Otitis Medica With Effusion (Glue Ear)

Glue ear
Glue ear

This condition is also known as glue ear or serous otitis media. It is a common condition where fluid collects in the middle ear behind the eardrum.

A tube, called the eustachian tube, connects the middle ear with the back of the nose. The eustachian tube allows air to reach the middle ear so that the pressure behind the eardrum stays the same as the pressure in the air around the head.

Sometimes this tube does not work properly, often due to a cold or large adenoids. This causes fluid to build up in the middle ear.

This fluid prevents the ear drum vibrating properly and thereby produces a degree of deafness. The fluid is commonly quite thick, this is why the condition is often called “glue ear”. It occurs most commonly in children. It is particularly common in children who suffer repeated upper respiratory infections, children with a cleft palate and with Down’s syndrome. Children may present with any or all of the following symptoms including hearing loss, poor attention and/or behaviour, concerns with speech/language, and delayed educational progress.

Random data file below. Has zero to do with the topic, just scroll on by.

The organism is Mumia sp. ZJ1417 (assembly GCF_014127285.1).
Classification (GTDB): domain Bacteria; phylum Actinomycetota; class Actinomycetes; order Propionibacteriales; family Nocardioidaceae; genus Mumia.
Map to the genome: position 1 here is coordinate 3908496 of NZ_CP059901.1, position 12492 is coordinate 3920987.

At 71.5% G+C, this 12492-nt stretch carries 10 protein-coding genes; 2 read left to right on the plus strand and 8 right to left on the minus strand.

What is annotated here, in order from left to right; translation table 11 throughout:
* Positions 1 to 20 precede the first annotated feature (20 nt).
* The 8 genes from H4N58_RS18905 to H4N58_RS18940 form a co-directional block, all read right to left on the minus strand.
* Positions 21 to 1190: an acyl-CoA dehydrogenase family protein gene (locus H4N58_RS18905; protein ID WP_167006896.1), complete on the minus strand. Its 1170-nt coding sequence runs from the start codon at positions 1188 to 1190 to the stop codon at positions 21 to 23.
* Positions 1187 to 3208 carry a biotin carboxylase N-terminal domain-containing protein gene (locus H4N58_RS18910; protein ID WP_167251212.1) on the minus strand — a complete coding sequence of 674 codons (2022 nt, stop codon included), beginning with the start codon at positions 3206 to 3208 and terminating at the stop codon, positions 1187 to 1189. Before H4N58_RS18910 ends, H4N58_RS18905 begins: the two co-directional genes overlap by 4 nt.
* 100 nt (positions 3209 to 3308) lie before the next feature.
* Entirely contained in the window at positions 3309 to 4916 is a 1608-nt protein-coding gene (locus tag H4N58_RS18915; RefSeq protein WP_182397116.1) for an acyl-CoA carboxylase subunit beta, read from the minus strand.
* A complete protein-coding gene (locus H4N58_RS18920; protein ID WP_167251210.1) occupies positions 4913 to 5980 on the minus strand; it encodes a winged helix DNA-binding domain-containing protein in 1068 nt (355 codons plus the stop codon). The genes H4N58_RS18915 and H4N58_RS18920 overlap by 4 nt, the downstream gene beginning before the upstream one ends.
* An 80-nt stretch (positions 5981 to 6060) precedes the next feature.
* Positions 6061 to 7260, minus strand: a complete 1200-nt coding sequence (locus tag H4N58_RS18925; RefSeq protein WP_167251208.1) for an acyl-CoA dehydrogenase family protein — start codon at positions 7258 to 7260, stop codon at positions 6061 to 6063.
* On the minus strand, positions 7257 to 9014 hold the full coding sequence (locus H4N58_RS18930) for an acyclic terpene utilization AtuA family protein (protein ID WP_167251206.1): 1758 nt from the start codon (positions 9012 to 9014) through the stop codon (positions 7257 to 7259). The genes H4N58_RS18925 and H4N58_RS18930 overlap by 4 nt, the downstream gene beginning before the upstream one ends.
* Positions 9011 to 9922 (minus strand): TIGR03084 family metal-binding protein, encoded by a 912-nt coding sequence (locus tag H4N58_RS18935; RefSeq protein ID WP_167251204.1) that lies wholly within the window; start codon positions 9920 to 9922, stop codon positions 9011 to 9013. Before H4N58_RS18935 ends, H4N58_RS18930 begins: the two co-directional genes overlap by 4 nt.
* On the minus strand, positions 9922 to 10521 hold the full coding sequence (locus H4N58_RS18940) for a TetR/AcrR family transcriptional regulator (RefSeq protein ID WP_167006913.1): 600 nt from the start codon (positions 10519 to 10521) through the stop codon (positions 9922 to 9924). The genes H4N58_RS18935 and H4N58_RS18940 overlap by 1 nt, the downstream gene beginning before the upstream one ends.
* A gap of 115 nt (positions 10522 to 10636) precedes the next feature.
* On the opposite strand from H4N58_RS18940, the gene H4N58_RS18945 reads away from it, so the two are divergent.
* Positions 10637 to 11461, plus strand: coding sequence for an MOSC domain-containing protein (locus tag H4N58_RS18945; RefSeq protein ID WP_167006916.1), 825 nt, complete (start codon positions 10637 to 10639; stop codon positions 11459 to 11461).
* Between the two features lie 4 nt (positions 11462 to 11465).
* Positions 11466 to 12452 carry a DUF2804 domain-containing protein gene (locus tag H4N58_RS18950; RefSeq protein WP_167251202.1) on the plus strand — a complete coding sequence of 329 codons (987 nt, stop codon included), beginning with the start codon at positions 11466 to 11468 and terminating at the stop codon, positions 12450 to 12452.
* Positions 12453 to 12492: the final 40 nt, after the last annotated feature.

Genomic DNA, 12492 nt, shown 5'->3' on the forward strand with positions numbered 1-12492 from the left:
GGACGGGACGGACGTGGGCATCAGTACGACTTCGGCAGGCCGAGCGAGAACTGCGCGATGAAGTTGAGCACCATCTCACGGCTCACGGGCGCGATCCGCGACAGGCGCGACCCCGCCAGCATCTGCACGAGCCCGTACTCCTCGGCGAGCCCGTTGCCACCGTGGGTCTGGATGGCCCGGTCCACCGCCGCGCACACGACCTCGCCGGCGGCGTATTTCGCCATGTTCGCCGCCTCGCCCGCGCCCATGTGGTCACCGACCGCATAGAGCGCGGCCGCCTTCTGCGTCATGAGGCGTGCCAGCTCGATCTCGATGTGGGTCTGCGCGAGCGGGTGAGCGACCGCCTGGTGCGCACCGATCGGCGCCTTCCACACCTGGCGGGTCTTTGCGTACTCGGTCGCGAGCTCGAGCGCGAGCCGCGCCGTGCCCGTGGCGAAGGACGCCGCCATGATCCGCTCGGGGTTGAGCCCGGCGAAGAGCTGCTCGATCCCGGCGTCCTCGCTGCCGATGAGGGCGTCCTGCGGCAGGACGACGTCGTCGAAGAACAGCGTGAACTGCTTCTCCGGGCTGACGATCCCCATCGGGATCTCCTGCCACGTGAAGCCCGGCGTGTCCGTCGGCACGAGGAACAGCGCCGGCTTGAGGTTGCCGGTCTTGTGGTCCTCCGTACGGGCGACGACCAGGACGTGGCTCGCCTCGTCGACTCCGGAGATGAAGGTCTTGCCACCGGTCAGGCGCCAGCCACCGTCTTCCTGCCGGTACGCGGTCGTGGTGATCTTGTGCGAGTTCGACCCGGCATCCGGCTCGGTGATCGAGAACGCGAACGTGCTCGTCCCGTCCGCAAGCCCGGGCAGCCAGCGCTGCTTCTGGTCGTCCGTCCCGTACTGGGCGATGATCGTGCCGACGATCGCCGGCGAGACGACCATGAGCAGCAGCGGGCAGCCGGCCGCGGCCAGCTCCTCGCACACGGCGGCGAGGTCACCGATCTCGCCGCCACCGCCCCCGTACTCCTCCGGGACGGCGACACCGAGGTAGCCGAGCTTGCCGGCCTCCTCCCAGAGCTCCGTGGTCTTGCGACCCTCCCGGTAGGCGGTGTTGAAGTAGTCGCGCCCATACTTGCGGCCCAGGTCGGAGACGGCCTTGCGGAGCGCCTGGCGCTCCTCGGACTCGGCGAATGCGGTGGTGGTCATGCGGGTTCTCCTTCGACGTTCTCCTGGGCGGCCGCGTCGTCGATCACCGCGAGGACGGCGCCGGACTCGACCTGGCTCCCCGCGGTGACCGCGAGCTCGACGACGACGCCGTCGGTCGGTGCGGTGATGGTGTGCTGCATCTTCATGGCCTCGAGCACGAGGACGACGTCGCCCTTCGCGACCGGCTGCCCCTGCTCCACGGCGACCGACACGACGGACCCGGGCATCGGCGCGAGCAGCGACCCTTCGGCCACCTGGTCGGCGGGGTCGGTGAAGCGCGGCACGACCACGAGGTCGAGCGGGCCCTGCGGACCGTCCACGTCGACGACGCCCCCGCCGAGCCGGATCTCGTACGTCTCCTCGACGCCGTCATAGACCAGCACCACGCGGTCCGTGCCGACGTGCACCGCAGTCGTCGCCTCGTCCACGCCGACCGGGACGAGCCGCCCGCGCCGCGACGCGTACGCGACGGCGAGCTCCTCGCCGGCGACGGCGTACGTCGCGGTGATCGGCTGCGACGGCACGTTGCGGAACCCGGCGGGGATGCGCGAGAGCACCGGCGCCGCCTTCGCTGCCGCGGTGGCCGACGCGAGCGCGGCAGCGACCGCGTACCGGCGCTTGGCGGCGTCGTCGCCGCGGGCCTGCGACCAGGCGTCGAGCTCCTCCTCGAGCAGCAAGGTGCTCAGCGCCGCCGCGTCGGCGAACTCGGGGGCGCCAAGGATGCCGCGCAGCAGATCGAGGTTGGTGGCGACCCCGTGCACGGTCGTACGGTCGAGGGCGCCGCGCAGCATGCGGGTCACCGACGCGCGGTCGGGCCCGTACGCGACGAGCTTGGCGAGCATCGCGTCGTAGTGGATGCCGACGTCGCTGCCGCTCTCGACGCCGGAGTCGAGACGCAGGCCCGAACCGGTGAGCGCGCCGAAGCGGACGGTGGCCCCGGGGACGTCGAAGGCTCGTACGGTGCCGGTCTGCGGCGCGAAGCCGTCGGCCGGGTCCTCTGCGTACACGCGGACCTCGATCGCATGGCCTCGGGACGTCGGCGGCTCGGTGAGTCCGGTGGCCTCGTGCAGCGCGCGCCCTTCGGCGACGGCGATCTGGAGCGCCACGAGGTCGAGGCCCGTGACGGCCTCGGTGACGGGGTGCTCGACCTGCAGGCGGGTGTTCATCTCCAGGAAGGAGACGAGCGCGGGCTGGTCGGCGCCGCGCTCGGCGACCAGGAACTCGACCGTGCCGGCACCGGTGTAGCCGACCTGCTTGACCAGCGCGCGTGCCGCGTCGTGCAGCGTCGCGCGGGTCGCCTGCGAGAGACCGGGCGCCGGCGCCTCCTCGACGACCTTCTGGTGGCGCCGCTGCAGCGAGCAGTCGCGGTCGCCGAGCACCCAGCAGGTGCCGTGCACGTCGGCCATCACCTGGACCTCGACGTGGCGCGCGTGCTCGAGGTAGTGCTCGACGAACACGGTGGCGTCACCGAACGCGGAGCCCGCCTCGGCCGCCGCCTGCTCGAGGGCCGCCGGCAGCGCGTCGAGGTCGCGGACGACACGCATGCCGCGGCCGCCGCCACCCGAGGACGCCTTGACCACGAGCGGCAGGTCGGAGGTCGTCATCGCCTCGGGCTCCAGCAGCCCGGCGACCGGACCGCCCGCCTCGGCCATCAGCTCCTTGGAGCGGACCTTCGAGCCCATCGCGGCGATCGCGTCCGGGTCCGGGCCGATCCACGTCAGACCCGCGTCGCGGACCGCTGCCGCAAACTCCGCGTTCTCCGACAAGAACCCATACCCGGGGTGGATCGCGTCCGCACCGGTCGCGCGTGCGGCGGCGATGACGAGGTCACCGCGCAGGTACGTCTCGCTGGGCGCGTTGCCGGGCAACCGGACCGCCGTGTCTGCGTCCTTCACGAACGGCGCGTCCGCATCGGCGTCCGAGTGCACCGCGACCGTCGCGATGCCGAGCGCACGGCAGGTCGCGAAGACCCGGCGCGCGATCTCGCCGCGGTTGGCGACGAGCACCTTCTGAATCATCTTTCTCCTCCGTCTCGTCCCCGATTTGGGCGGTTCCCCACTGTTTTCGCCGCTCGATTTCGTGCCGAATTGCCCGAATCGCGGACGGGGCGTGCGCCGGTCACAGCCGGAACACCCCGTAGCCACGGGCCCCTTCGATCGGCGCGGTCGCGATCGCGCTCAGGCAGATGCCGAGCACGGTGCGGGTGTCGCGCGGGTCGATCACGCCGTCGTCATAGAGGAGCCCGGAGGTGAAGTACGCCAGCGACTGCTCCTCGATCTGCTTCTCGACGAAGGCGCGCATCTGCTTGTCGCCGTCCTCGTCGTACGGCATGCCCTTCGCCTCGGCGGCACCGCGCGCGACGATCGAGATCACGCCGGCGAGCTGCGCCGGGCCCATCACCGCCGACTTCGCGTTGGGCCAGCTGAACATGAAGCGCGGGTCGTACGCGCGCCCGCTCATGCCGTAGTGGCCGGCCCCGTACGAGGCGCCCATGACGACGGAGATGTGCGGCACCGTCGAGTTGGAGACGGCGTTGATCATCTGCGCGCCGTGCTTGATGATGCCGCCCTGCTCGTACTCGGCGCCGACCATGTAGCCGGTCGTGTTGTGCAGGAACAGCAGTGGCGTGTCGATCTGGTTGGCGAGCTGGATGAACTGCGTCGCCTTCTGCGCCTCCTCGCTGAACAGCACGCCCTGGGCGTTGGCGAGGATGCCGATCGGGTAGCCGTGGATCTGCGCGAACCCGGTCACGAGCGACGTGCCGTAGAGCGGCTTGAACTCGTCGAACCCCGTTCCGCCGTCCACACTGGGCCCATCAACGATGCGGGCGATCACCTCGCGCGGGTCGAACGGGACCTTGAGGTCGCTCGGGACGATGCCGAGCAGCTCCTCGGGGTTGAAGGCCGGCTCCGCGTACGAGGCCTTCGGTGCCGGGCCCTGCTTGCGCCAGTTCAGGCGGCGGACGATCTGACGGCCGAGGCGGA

For the majority of children this is a self limiting process with the effusion/s clearing spontaneously in over half the children within 3 months with time and simple medication. In the other children, however, treatment is required. The most common reason is because the hearing loss is sufficiently great as to cause difficulties, perhaps with speech, with school or at home. Treatment may also be required because harm is occurring to the ear drum as a result of the fluid. Lastly episodes of “glue ear” may be associated with sufficiently frequent and severe bouts of pain in the ear as to require treatment.
These children may require surgical intervention by myringotomy and grommet insertion with / without adenoidectomy.

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